Making Capital Improvement Planning More Equitable in St. Paul
Do cities distribute their capital improvement funds equitably across neighborhoods? It is hard to find a good answer to that question anywhere. Why? Because, given the hard work and definitional complexity involved, cities almost never maintain their records in a way that allow them to easily add up their investment totals by neighborhood. Working with the East Side Neighborhood Development Company (ESNDC) in St. Paul, the Center for Urban and Regional Affairs at the University of Minnesota (CURA) assembled data for the first time on capital allocations by neighborhood, demonstrating the feasibility and power of analyzing public investments. Their analysis brought greater transparency to city spending, prompted policy reforms in selecting capital projects, and motivated improved data collection for easier tracking of spatial patterns in the future.
The ESNDC focuses its revitalization work in the poorest neighborhoods of St. Paul – all communities of color. For years, the organization voiced concerns that those neighborhoods might not be receiving a fair share of City capital investment, which funds community facilities, streets and utilities, and residential and economic development. However, they had not been able to get the attention of decisionmakers, so ESNDC asked CURA to obtain the necessary data and study the issue. CURA assembled the data on the City Capital Improvement Budget from 2006 to 2015, a total of $256 million. After an arduous process that required them to review information from several sources, they assigned the locations of all neighborhood-focused projects to one of St. Paul’s 17 planning districts (four of those districts make up the city’s “east side”).
Released in September 2016, the CURA report came as something of a shock. It showed that, at least by one measure, St. Paul capital allocations were far from equitable. The east-side districts, which account for 34 percent of the City’s population, had received only 19 percent of its capital spending over the decade.
Why was that a surprise? Because St. Paul has long prided itself in having one of the most inclusive capital planning processes in the country. Substantial efforts are made to meaningfully engage neighborhood residents – especially the residents of distressed neighborhoods – in planning and setting spending priorities. The CURA study showed that, even when residents are actively engaged, substantial gaps in results, at least on a per capita basis are possible.
Exactly equal per capita spending by neighborhood every year is not an appropriate objective, but commmunities should ask themselves: "What is a fair allocation of capital spending?" CURA's analysis ignited this broader conversation. After reviewing the study, the St. Paul City Council passed a resolution on September 28th calling for the Capital Improvement Budget Committee to work with the City Finance Department and, beginning in 2018-19, tabulate plans by geography, and explicitly include geographic equity in the rating system. As projects are input into the data system in the planning phase, staff will also record the information they have about which Planning District the project is located in.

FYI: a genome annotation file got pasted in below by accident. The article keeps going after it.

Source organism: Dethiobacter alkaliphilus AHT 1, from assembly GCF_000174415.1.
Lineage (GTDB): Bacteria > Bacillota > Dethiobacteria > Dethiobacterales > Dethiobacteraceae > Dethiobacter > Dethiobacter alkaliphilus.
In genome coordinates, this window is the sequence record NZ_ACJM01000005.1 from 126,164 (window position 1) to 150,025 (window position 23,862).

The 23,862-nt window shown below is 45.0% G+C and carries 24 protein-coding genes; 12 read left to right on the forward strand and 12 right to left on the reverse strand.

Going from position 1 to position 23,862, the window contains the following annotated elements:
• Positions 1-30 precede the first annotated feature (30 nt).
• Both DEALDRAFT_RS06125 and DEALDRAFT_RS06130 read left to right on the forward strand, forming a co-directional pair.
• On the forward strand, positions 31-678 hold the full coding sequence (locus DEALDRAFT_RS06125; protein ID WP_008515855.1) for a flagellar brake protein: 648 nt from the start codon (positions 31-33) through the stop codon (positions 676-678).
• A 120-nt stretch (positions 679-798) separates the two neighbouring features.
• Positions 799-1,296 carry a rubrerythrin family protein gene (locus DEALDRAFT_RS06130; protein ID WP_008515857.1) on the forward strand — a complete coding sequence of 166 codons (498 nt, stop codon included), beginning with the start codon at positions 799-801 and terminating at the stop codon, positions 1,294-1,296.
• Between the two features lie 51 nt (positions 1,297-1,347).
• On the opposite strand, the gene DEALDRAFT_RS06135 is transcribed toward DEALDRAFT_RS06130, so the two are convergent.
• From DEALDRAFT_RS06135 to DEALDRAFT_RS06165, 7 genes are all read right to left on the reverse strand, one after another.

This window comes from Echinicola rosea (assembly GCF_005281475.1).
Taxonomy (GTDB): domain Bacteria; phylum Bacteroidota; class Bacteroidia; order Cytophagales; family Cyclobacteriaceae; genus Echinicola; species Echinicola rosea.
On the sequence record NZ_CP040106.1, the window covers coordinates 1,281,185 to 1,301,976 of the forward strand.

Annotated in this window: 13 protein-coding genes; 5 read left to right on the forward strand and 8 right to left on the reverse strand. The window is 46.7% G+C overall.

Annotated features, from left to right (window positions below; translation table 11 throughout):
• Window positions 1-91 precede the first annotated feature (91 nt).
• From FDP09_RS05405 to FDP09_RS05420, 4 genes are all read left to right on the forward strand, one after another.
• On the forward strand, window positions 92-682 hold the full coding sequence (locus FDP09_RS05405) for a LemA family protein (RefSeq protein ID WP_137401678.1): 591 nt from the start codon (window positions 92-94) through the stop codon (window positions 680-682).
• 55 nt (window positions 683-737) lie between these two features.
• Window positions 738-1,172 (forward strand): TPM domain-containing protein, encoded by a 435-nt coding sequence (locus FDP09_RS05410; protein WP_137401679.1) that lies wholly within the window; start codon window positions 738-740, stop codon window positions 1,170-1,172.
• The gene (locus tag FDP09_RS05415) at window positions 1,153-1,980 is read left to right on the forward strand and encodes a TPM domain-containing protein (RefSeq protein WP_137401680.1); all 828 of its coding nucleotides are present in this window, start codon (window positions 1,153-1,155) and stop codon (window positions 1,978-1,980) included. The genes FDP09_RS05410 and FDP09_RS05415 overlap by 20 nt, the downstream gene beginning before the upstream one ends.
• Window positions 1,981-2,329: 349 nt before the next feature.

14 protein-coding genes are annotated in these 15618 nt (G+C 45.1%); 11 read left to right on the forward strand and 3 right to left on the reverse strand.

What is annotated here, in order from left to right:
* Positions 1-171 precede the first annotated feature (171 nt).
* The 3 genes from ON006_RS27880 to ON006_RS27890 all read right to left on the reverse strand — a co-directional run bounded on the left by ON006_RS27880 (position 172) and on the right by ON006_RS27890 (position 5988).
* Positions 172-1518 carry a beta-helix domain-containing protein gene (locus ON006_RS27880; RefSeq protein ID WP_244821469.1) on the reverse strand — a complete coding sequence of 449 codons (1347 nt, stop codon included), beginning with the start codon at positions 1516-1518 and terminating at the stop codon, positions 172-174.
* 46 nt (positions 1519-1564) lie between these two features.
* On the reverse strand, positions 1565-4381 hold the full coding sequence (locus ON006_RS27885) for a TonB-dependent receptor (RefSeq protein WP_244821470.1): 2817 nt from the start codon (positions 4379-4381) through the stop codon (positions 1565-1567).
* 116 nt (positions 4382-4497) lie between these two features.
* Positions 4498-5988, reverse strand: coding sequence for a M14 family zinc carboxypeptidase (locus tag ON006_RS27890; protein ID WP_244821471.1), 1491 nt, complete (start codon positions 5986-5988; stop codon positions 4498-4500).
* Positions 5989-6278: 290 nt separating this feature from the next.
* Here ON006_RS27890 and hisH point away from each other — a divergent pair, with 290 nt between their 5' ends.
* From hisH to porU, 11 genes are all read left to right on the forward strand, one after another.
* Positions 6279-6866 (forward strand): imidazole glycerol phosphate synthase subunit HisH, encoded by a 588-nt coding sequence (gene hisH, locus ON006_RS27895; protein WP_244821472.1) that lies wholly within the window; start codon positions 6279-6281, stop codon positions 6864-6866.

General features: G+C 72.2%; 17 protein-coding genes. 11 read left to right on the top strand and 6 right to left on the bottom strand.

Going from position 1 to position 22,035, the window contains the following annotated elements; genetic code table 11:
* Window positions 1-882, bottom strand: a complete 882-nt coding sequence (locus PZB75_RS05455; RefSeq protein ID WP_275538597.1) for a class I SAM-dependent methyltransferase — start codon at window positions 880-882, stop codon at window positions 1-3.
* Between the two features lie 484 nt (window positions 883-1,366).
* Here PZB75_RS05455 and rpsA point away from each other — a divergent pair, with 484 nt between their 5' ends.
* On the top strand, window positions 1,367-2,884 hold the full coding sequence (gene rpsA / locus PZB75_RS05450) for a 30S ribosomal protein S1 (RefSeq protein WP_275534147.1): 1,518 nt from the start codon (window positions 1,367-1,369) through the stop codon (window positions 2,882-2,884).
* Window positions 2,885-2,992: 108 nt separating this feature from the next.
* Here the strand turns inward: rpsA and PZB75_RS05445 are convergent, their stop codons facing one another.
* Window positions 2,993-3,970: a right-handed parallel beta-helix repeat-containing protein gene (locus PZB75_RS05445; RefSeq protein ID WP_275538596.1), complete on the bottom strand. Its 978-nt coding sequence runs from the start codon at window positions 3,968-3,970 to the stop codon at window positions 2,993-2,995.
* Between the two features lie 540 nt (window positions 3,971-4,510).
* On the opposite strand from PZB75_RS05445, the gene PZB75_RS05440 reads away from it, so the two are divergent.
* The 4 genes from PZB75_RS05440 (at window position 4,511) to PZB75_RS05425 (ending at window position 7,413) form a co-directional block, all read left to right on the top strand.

ESNDC reports that the study has put the issue on the short list of hot button issues for the next mayoral election, and a number of grassroots groups are using the study to demand attention for investments in their communities. CURA’s analysis helped elected officials recognize the need to improve the city’s ongoing process of data collection and reporting. This change will enable government agencies and advocates to examine city investment with a common understanding of the spending patterns, without the laborious data assembly that CURA undertook.
In May 2017, the National Neighborhood Indicators Partnership conferred the inaugural G. Thomas Kingsley Impact Award to the Center for Urban Affairs (CURA) at the University of Minnesota for this analysis of infrastructure by neighborhoods. The award recognizes an NNIP Partner organization who has demonstrated impact using neighborhood data to improve local policy and practice to benefit low-income communities.
CURA is the Twin Cities partner in the National Neighborhood Indicators Partnership (NNIP), a network of local data intermediaries in more than 30 cities, coordinated by the Urban Institute. All of them, like CURA, help community stakeholders use neighborhood data for better decisionmaking, with a focus on assisting organizations and residents in low-income communities.
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